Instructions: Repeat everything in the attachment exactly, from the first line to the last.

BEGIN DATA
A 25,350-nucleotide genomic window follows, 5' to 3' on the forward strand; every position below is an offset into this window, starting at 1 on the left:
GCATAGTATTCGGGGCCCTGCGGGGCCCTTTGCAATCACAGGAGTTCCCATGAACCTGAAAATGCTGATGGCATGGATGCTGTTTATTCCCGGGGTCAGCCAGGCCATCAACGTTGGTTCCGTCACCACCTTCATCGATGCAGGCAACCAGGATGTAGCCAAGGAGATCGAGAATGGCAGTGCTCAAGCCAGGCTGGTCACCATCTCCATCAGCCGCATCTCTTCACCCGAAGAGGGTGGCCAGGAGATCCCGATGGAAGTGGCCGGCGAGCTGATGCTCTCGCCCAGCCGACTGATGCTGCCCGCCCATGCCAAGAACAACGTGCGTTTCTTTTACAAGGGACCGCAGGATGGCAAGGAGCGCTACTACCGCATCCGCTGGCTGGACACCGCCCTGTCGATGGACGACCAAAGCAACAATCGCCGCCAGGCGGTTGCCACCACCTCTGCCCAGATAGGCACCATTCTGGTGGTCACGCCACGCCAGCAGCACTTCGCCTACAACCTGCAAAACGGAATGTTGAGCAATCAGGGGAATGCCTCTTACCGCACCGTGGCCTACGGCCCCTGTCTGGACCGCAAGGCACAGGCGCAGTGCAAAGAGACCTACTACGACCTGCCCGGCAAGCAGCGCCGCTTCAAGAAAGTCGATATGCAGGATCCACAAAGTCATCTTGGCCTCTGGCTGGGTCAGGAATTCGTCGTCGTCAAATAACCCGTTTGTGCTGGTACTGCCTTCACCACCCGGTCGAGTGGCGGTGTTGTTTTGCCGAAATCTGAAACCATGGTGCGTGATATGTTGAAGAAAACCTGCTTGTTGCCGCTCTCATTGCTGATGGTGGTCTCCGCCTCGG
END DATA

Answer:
A 25,350-nucleotide genomic window follows, 5' to 3' on the forward strand; every position below is an offset into this window, starting at 1 on the left:
GCATAGTATTCGGGGCCCTGCGGGGCCCTTTGCAATCACAGGAGTTCCCATGAACCTGAAAATGCTGATGGCATGGATGCTGTTTATTCCCGGGGTCAGCCAGGCCATCAACGTTGGTTCCGTCACCACCTTCATCGATGCAGGCAACCAGGATGTAGCCAAGGAGATCGAGAATGGCAGTGCTCAAGCCAGGCTGGTCACCATCTCCATCAGCCGCATCTCTTCACCCGAAGAGGGTGGCCAGGAGATCCCGATGGAAGTGGCCGGCGAGCTGATGCTCTCGCCCAGCCGACTGATGCTGCCCGCCCATGCCAAGAACAACGTGCGTTTCTTTTACAAGGGACCGCAGGATGGCAAGGAGCGCTACTACCGCATCCGCTGGCTGGACACCGCCCTGTCGATGGACGACCAAAGCAACAATCGCCGCCAGGCGGTTGCCACCACCTCTGCCCAGATAGGCACCATTCTGGTGGTCACGCCACGCCAGCAGCACTTCGCCTACAACCTGCAAAACGGAATGTTGAGCAATCAGGGGAATGCCTCTTACCGCACCGTGGCCTACGGCCCCTGTCTGGACCGCAAGGCACAGGCGCAGTGCAAAGAGACCTACTACGACCTGCCCGGCAAGCAGCGCCGCTTCAAGAAAGTCGATATGCAGGATCCACAAAGTCATCTTGGCCTCTGGCTGGGTCAGGAATTCGTCGTCGTCAAATAACCCGTTTGTGCTGGTACTGCCTTCACCACCCGGTCGAGTGGCGGTGTTGTTTTGCCGAAATCTGAAACCATGGTGCGTGATATGTTGAAGAAAACCTGCTTGTTGCCGCTCTCATTGCTGATGGTGGTCTCCGCCTCGG